Texas state Sen. Wendy Davis officially announced that she will run for Texas governor Thursday, following weeks of speculation among Democrats and progressives in Texas who’ve been rooting for the Fort Worth native to make a run for statewide office ever since her news-making 13-hour filibuster of Texas’ omnibus anti-abortion bill this summer.
In the year since Sandy hit, reproductive heath care and care for other specific, marginalized populations, has been affected in many communities.
House Minority Leader Nancy Pelosi and Senate Majority Leader Harry Reid joined union leaders in celebration of the official launch of the Affordable Care Act, and laid the government shutdown at the feet of Republicans.
A lawsuit filed Monday hopes to preserve access to medical abortion for rural Iowans.
Even with the Affordable Care Act in place, Black women will still be plagued by the chronic stress that comes with simply being Black in the United States.
On the 37th anniversary of the Hyde Amendment, we call on our elected officials to remove restrictions on abortion coverage and help finally fulfill the promise of Roe for women of color.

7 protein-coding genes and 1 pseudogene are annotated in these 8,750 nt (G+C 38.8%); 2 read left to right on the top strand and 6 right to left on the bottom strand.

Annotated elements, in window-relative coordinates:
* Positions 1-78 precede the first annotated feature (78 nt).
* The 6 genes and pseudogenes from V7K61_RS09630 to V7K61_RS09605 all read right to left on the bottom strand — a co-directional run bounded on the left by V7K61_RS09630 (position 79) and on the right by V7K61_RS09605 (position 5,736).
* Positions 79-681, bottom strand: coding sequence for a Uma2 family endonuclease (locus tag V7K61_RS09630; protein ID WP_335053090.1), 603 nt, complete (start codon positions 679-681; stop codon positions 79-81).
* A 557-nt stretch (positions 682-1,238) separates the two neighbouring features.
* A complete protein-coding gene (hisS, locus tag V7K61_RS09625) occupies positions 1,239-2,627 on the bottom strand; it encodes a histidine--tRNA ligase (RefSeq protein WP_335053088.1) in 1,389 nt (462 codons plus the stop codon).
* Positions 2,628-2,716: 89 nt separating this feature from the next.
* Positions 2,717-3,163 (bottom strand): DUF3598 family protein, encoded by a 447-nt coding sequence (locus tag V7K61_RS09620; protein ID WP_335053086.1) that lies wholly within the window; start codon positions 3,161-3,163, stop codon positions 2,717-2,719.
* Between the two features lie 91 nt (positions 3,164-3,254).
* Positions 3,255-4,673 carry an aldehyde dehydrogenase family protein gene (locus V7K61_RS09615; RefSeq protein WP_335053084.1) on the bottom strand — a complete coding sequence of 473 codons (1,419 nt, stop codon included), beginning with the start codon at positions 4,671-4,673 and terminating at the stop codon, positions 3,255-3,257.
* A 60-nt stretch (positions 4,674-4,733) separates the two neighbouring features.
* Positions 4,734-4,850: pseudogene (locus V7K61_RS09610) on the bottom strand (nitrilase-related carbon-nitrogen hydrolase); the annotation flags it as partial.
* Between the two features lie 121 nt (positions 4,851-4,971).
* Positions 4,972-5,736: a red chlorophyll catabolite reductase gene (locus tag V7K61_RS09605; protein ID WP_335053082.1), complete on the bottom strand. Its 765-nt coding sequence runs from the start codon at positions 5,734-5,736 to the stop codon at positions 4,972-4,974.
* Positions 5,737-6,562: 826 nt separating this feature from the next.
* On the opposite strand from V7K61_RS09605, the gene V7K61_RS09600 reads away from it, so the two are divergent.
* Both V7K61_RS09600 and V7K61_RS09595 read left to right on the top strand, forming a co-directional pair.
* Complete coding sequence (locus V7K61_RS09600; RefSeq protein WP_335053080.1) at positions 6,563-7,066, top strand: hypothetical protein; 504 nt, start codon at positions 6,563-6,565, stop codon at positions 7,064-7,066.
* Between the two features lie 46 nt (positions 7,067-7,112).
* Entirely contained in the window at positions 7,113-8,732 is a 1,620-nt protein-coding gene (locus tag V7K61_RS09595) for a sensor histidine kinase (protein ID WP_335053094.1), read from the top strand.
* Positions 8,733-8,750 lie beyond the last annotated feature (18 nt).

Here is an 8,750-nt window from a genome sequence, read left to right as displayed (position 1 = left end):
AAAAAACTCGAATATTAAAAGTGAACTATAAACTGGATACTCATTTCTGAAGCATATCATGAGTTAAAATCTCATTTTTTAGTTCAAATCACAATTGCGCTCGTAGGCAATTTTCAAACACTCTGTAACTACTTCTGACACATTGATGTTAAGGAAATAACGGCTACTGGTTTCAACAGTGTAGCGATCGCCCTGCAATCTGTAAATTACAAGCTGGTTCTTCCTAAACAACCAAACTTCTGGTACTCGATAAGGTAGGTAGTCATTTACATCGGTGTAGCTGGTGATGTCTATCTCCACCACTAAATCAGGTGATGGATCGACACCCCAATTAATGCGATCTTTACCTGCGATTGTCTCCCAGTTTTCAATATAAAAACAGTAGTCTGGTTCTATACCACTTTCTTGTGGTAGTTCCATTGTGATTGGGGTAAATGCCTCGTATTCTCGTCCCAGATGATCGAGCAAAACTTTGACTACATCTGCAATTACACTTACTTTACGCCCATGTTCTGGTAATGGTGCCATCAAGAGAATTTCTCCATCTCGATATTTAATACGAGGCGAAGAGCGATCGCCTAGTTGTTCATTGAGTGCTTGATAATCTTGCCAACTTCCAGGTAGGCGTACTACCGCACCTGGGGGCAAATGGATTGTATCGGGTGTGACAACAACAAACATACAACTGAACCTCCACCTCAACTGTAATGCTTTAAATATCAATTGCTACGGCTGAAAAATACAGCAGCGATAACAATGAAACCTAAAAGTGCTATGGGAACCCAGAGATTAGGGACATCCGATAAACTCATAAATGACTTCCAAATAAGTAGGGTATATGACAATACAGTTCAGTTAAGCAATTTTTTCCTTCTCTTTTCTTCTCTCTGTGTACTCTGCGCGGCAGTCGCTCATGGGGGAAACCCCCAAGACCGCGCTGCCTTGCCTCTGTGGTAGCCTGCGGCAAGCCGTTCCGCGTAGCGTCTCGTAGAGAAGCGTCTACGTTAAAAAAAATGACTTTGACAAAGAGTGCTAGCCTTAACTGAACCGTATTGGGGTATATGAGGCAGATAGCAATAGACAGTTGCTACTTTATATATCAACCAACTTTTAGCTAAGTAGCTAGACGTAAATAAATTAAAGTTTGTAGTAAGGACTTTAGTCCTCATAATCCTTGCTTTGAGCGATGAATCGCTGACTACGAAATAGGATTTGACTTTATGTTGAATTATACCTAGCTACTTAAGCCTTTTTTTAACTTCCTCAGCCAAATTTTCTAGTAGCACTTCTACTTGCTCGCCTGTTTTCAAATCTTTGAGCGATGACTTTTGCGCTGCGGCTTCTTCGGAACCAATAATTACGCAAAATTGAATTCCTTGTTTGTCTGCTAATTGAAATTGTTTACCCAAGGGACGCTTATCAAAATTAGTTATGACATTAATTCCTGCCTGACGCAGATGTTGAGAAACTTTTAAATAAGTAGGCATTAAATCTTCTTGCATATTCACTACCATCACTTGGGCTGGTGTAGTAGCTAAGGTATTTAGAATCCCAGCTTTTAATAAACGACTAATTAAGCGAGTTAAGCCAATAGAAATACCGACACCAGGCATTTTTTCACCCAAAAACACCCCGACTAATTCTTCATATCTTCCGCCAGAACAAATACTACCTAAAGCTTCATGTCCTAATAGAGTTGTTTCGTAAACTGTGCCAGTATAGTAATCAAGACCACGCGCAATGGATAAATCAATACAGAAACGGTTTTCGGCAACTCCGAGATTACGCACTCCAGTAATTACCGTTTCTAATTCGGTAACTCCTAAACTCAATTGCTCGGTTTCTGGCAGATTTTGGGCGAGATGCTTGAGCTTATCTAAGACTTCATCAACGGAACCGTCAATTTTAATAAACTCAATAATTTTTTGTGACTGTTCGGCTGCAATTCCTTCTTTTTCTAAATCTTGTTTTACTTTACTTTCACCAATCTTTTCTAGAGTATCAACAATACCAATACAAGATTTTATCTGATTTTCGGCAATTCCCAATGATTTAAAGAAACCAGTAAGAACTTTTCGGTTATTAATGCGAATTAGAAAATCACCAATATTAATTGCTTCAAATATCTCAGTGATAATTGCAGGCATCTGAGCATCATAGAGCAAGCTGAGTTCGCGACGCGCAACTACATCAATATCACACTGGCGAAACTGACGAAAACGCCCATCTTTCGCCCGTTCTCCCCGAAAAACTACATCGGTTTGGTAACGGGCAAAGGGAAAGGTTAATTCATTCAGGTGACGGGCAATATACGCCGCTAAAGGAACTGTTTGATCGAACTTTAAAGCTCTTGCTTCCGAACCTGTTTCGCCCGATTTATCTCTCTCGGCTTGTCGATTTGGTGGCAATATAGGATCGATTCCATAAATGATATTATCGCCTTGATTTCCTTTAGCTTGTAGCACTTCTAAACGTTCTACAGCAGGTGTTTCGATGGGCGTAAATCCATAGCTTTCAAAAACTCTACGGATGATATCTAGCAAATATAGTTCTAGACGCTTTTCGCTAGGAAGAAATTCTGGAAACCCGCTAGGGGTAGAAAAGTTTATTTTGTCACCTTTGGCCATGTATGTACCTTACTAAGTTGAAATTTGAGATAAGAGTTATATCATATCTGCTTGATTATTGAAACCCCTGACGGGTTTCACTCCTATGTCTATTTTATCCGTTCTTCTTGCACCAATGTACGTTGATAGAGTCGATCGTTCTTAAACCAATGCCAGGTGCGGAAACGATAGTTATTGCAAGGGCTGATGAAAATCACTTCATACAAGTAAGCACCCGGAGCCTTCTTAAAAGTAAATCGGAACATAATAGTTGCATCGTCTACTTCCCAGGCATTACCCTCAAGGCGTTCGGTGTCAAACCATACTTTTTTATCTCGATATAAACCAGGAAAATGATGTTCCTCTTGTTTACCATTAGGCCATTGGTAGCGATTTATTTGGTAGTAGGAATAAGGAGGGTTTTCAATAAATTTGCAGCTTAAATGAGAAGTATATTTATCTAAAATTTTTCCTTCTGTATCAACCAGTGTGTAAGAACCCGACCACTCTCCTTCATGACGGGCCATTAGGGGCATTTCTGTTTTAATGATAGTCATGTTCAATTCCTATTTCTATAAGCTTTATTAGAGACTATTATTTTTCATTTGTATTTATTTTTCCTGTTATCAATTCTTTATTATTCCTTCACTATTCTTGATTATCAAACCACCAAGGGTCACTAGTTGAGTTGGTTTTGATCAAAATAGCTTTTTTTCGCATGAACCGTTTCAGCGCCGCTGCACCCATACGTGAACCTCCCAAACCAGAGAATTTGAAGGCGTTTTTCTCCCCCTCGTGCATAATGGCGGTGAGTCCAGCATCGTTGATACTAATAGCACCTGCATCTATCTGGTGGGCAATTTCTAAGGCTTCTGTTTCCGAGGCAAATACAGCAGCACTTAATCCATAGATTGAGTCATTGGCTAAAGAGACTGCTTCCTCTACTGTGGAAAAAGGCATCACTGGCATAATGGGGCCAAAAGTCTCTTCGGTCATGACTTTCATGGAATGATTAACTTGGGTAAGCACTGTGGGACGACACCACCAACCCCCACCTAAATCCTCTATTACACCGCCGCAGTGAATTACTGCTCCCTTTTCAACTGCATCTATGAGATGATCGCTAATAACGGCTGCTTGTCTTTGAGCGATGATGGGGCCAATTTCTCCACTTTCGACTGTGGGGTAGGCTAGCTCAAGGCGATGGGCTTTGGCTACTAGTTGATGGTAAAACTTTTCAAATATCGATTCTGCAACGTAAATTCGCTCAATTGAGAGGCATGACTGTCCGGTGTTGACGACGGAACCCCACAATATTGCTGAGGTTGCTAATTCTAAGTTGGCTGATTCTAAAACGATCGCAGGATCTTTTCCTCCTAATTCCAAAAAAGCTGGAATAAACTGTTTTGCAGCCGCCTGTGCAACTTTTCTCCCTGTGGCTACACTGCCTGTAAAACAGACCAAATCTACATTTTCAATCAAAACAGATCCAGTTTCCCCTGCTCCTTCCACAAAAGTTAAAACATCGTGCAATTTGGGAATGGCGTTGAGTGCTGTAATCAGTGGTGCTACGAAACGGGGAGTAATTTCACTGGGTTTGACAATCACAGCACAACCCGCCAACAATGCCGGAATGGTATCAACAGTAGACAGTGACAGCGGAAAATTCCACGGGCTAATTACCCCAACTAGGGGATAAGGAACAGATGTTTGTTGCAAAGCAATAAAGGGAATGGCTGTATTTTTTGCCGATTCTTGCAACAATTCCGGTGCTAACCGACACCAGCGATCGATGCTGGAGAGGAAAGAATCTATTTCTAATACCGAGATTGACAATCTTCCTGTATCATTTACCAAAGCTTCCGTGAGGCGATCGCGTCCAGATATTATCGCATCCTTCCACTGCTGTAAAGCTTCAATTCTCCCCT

For those of you who think Millennials are too young, entitled, and/or privileged to understand the impact of restrictions on access to affordable reproductive health care, please indulge me as I attempt to set the record straight.
On Sunday night, the House voted to make averting a government shutdown contingent on delaying health care for women. Senate women are crying foul.
A coalition of reproductive health organizations and abortion providers filed a federal lawsuit Friday morning seeking to block portions of Texas’ omnibus anti-abortion law from going into effect on October 29.
Since January 2012, I’ve relied on healthy eating habits, home remedies, rest, and prayer: “Lord, please don’t let me get hit by a car when I ride my bike today. Allow for safe travels. Amen.”